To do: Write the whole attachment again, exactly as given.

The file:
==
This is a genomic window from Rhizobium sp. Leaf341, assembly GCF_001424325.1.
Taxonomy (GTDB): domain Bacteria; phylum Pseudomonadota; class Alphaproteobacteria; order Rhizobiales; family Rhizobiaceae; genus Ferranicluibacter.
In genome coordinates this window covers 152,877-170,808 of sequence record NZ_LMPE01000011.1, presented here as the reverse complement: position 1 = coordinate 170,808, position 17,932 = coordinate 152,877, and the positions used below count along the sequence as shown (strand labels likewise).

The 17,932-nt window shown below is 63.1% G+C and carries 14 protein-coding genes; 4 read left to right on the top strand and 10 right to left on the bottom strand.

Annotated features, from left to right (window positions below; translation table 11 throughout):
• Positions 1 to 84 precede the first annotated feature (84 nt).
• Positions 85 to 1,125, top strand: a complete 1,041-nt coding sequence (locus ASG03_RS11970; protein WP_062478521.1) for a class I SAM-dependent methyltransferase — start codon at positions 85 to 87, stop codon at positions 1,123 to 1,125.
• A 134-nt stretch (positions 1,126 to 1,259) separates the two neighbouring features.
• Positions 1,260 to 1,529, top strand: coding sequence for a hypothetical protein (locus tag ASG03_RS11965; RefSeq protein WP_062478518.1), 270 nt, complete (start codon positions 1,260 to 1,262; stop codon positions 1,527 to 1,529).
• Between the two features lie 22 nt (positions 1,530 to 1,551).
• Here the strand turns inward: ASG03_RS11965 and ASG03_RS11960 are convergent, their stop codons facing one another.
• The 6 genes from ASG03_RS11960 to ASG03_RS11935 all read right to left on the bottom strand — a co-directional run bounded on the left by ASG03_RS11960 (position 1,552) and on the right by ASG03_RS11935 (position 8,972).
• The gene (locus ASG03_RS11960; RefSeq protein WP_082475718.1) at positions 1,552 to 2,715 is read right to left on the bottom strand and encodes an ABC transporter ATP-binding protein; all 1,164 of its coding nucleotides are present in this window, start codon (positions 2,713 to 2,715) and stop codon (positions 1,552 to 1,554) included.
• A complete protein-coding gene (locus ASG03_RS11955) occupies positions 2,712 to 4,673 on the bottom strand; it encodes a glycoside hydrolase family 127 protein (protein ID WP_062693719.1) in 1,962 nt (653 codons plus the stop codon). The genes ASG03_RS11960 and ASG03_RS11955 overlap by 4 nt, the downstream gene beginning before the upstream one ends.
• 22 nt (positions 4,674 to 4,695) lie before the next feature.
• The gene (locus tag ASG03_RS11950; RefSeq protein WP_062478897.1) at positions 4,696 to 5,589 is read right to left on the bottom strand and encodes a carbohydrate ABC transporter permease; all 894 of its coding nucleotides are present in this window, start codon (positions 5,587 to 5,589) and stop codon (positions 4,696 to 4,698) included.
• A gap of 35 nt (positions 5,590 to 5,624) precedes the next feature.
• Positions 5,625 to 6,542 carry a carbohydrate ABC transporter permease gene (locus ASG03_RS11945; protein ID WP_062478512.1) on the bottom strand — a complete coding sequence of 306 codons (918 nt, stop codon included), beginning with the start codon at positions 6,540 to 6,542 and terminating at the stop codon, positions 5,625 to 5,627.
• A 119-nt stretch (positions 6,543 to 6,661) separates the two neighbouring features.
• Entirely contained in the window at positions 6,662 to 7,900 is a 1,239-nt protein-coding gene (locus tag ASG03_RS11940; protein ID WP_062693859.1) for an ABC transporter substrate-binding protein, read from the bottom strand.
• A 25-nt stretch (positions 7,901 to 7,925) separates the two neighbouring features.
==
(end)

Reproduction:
This is a genomic window from Rhizobium sp. Leaf341, assembly GCF_001424325.1.
Taxonomy (GTDB): domain Bacteria; phylum Pseudomonadota; class Alphaproteobacteria; order Rhizobiales; family Rhizobiaceae; genus Ferranicluibacter.
In genome coordinates this window covers 152,877-170,808 of sequence record NZ_LMPE01000011.1, presented here as the reverse complement: position 1 = coordinate 170,808, position 17,932 = coordinate 152,877, and the positions used below count along the sequence as shown (strand labels likewise).

The 17,932-nt window shown below is 63.1% G+C and carries 14 protein-coding genes; 4 read left to right on the top strand and 10 right to left on the bottom strand.

Annotated features, from left to right (window positions below; translation table 11 throughout):
• Positions 1 to 84 precede the first annotated feature (84 nt).
• Positions 85 to 1,125, top strand: a complete 1,041-nt coding sequence (locus ASG03_RS11970; protein WP_062478521.1) for a class I SAM-dependent methyltransferase — start codon at positions 85 to 87, stop codon at positions 1,123 to 1,125.
• A 134-nt stretch (positions 1,126 to 1,259) separates the two neighbouring features.
• Positions 1,260 to 1,529, top strand: coding sequence for a hypothetical protein (locus tag ASG03_RS11965; RefSeq protein WP_062478518.1), 270 nt, complete (start codon positions 1,260 to 1,262; stop codon positions 1,527 to 1,529).
• Between the two features lie 22 nt (positions 1,530 to 1,551).
• Here the strand turns inward: ASG03_RS11965 and ASG03_RS11960 are convergent, their stop codons facing one another.
• The 6 genes from ASG03_RS11960 to ASG03_RS11935 all read right to left on the bottom strand — a co-directional run bounded on the left by ASG03_RS11960 (position 1,552) and on the right by ASG03_RS11935 (position 8,972).
• The gene (locus ASG03_RS11960; RefSeq protein WP_082475718.1) at positions 1,552 to 2,715 is read right to left on the bottom strand and encodes an ABC transporter ATP-binding protein; all 1,164 of its coding nucleotides are present in this window, start codon (positions 2,713 to 2,715) and stop codon (positions 1,552 to 1,554) included.
• A complete protein-coding gene (locus ASG03_RS11955) occupies positions 2,712 to 4,673 on the bottom strand; it encodes a glycoside hydrolase family 127 protein (protein ID WP_062693719.1) in 1,962 nt (653 codons plus the stop codon). The genes ASG03_RS11960 and ASG03_RS11955 overlap by 4 nt, the downstream gene beginning before the upstream one ends.
• 22 nt (positions 4,674 to 4,695) lie before the next feature.
• The gene (locus tag ASG03_RS11950; RefSeq protein WP_062478897.1) at positions 4,696 to 5,589 is read right to left on the bottom strand and encodes a carbohydrate ABC transporter permease; all 894 of its coding nucleotides are present in this window, start codon (positions 5,587 to 5,589) and stop codon (positions 4,696 to 4,698) included.
• A gap of 35 nt (positions 5,590 to 5,624) precedes the next feature.
• Positions 5,625 to 6,542 carry a carbohydrate ABC transporter permease gene (locus ASG03_RS11945; protein ID WP_062478512.1) on the bottom strand — a complete coding sequence of 306 codons (918 nt, stop codon included), beginning with the start codon at positions 6,540 to 6,542 and terminating at the stop codon, positions 5,625 to 5,627.
• A 119-nt stretch (positions 6,543 to 6,661) separates the two neighbouring features.
• Entirely contained in the window at positions 6,662 to 7,900 is a 1,239-nt protein-coding gene (locus tag ASG03_RS11940; protein ID WP_062693859.1) for an ABC transporter substrate-binding protein, read from the bottom strand.
• A 25-nt stretch (positions 7,901 to 7,925) separates the two neighbouring features.